Friday, December 9, will provide the first opportunity of the season to attend a fully-staged full-length opera production at the San Francisco Conservatory of Music (SFCM). Ironically, the first performance will overlap with one of the most impressive achievements by SFCM graduates. Those who will find this a hard choice to make may take comfort in the fact that the opera will be given a second performance.
That opera will be Benjamin Britten’s Opus 54 The Turn of the Screw. Myfanwy Piper prepared the libretto based on Henry James’ novella of the same title, and the opera was structured in two acts with a prologue. This is a bold effort to honor the way James had structured his text, deliberately keeping the reader in doubt as to just who is narrating this tale. (The screenplay by William Archibald and Truman Capote for The Innocents, on the other hand, chose to “stick to the story,” ceding the “authority of the narrator” to the camera. While the film has many virtues, fidelity to James’ intentions is not one of them!)
Without spoiling anything, it is important to note that Piper and Britten put significant thought into not only presenting but also casting the prologue in preparation for the plot that will unfold over the course of the following two acts. It is just as important to observe that the entire unfolding has been realized musically in theme-and-variations form. The theme (whose intervals oscillate back and forth in a “screw-like” pattern) is stated in the opening scene; and all following scenes account for fifteen variations. Britten scored the music for one-to-a-part performances of first and second violin, viola, cello, bass, flute (doubling on piccolo and bass flute), oboe (doubling on cor anglais), clarinet (doubling on bass clarinet), bassoon, horn, harp, percussion, and piano (doubling on celesta). However, for all its admirable cerebral qualities, the opera itself offers some of Britten’s most intense approaches to the dramatic qualities of his source text.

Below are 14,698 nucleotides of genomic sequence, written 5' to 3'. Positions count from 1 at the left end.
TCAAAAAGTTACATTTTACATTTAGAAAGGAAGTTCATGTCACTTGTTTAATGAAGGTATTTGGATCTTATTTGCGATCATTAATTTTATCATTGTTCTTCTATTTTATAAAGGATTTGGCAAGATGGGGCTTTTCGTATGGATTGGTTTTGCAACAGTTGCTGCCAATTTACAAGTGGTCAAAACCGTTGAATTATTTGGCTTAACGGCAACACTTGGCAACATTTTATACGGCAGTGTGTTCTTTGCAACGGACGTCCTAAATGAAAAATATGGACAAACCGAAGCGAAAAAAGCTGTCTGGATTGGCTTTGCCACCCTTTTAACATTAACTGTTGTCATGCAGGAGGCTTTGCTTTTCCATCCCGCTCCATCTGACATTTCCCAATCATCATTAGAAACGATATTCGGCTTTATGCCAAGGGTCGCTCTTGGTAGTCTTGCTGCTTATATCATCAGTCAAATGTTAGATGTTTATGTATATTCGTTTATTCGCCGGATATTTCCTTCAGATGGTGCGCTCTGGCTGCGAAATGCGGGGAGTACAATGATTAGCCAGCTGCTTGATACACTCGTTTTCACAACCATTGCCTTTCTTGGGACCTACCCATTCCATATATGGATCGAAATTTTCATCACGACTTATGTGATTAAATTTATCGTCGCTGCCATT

The Turn of the Screw will be given two performances, the first at 7:30 p.m. on Friday, December 9, and the second at 2 p.m. on Sunday, December 11. SFCM is located at 50 Oak Street, a short walk from the Van Ness Muni station, and the performance will take place in the Concert Hall. Details have not yet been released regarding either the casting or the production team. Both performances will be free, but reservations will be required. Reservations may be made online through separate Google Forms pages created for the Friday and Sunday performances.
That Friday evening will also be the date for the second concert in the 2016–2017 season of One Found Sound (OFS). This ensemble was conceived as a collaborative group with a repertoire selected democratically by all members, and its four founders knew each other as SFCM students. As has been the case in the past, the program for this concert will highlight solo performances by orchestra members and well as non-standard groups of players. The featured soloists will be Jesse Barrett on cor anglais and Brad Hogarth on trumpet in a performance of Aaron Copland’s “Quiet City,” a ten-minute composition based on incidental music that Copland wrote for a performance of a play of the same name by Irwin Shaw. Copland scored the two soloists to play against the accompaniment of a string ensemble. The “non-standard group” will be a double wind quintet (with a cor anglais in one of the two groups instead of an oboe) performing George Enescu’s Opus 14 in D major. The program will conclude with the full ensemble playing Zoltán Kodály’s suite entitled Dances of Galánta.
This performance will begin at 8 p.m. on Friday, December 9. The venue will be Heron Arts, located in SoMa at 7 Heron Street on the block between 7th Street and 8th Street. General admission tickets are being sold for $20 with a $45 VIP rate for reserved seating that includes an invitation to an OFS open rehearsal. Tickets may be purchased online in advance through an Eventbrite event page.